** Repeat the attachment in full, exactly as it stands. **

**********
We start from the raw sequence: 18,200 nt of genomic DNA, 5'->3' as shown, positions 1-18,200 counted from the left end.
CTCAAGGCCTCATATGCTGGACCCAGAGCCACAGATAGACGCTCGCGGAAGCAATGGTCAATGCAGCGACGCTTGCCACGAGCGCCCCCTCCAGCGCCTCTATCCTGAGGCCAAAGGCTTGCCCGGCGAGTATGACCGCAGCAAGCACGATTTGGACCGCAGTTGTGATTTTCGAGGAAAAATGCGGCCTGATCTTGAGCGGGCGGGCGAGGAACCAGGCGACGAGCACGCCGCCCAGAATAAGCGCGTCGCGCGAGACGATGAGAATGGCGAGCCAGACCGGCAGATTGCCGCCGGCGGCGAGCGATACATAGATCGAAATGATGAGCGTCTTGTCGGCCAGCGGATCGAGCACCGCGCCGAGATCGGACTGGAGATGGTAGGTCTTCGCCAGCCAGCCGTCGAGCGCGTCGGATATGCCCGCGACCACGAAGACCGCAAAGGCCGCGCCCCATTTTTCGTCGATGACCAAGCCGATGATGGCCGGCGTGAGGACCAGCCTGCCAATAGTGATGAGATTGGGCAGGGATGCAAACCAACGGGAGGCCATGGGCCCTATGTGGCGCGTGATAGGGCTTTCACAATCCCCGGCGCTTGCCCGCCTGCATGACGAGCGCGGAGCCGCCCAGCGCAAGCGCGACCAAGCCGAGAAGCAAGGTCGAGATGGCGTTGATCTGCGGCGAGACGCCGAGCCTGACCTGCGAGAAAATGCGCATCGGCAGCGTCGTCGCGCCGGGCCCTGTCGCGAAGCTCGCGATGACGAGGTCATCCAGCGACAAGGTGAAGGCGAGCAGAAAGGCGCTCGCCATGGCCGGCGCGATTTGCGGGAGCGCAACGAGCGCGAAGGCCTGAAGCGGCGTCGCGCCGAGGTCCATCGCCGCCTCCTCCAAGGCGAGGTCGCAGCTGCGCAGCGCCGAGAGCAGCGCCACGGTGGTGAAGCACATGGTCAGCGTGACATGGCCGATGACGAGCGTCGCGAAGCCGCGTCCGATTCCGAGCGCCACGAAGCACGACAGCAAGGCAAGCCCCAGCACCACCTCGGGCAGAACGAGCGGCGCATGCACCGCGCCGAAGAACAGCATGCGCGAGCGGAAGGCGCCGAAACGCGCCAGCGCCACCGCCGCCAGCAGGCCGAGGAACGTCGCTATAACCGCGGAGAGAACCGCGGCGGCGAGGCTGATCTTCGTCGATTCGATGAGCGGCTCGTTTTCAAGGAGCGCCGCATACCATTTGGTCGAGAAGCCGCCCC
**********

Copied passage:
We start from the raw sequence: 18,200 nt of genomic DNA, 5'->3' as shown, positions 1-18,200 counted from the left end.
CTCAAGGCCTCATATGCTGGACCCAGAGCCACAGATAGACGCTCGCGGAAGCAATGGTCAATGCAGCGACGCTTGCCACGAGCGCCCCCTCCAGCGCCTCTATCCTGAGGCCAAAGGCTTGCCCGGCGAGTATGACCGCAGCAAGCACGATTTGGACCGCAGTTGTGATTTTCGAGGAAAAATGCGGCCTGATCTTGAGCGGGCGGGCGAGGAACCAGGCGACGAGCACGCCGCCCAGAATAAGCGCGTCGCGCGAGACGATGAGAATGGCGAGCCAGACCGGCAGATTGCCGCCGGCGGCGAGCGATACATAGATCGAAATGATGAGCGTCTTGTCGGCCAGCGGATCGAGCACCGCGCCGAGATCGGACTGGAGATGGTAGGTCTTCGCCAGCCAGCCGTCGAGCGCGTCGGATATGCCCGCGACCACGAAGACCGCAAAGGCCGCGCCCCATTTTTCGTCGATGACCAAGCCGATGATGGCCGGCGTGAGGACCAGCCTGCCAATAGTGATGAGATTGGGCAGGGATGCAAACCAACGGGAGGCCATGGGCCCTATGTGGCGCGTGATAGGGCTTTCACAATCCCCGGCGCTTGCCCGCCTGCATGACGAGCGCGGAGCCGCCCAGCGCAAGCGCGACCAAGCCGAGAAGCAAGGTCGAGATGGCGTTGATCTGCGGCGAGACGCCGAGCCTGACCTGCGAGAAAATGCGCATCGGCAGCGTCGTCGCGCCGGGCCCTGTCGCGAAGCTCGCGATGACGAGGTCATCCAGCGACAAGGTGAAGGCGAGCAGAAAGGCGCTCGCCATGGCCGGCGCGATTTGCGGGAGCGCAACGAGCGCGAAGGCCTGAAGCGGCGTCGCGCCGAGGTCCATCGCCGCCTCCTCCAAGGCGAGGTCGCAGCTGCGCAGCGCCGAGAGCAGCGCCACGGTGGTGAAGCACATGGTCAGCGTGACATGGCCGATGACGAGCGTCGCGAAGCCGCGTCCGATTCCGAGCGCCACGAAGCACGACAGCAAGGCAAGCCCCAGCACCACCTCGGGCAGAACGAGCGGCGCATGCACCGCGCCGAAGAACAGCATGCGCGAGCGGAAGGCGCCGAAACGCGCCAGCGCCACCGCCGCCAGCAGGCCGAGGAACGTCGCTATAACCGCGGAGAGAACCGCGGCGGCGAGGCTGATCTTCGTCGATTCGATGAGCGGCTCGTTTTCAAGGAGCGCCGCATACCATTTGGTCGAGAAGCCGCCCC